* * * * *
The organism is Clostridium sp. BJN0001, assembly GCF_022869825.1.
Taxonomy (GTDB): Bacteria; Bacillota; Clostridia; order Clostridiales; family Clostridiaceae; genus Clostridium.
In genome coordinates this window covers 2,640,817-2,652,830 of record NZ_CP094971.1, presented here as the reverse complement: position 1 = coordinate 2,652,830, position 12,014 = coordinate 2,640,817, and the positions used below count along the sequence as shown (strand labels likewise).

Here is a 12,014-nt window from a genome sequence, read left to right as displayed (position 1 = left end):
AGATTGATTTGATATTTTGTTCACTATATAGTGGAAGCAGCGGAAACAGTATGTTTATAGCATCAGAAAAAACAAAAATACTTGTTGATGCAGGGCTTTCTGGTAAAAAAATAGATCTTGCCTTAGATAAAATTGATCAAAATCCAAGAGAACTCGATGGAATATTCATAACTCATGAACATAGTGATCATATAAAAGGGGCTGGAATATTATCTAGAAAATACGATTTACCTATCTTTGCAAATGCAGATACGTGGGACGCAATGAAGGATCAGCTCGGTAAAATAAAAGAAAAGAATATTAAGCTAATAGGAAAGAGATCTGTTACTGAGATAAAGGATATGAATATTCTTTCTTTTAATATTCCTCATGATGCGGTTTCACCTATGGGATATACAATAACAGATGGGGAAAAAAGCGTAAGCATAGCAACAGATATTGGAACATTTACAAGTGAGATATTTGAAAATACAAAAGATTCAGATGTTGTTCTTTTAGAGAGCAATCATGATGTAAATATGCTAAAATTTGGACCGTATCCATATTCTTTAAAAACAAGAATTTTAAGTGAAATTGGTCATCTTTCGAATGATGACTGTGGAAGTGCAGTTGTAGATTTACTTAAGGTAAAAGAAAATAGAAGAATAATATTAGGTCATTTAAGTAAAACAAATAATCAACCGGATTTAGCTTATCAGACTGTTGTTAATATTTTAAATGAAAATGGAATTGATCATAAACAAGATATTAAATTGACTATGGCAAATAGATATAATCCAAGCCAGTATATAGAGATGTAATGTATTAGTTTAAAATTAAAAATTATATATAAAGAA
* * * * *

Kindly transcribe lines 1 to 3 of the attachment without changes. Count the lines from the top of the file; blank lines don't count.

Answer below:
The organism is Clostridium sp. BJN0001, assembly GCF_022869825.1.
Taxonomy (GTDB): Bacteria; Bacillota; Clostridia; order Clostridiales; family Clostridiaceae; genus Clostridium.
In genome coordinates this window covers 2,640,817-2,652,830 of record NZ_CP094971.1, presented here as the reverse complement: position 1 = coordinate 2,652,830, position 12,014 = coordinate 2,640,817, and the positions used below count along the sequence as shown (strand labels likewise).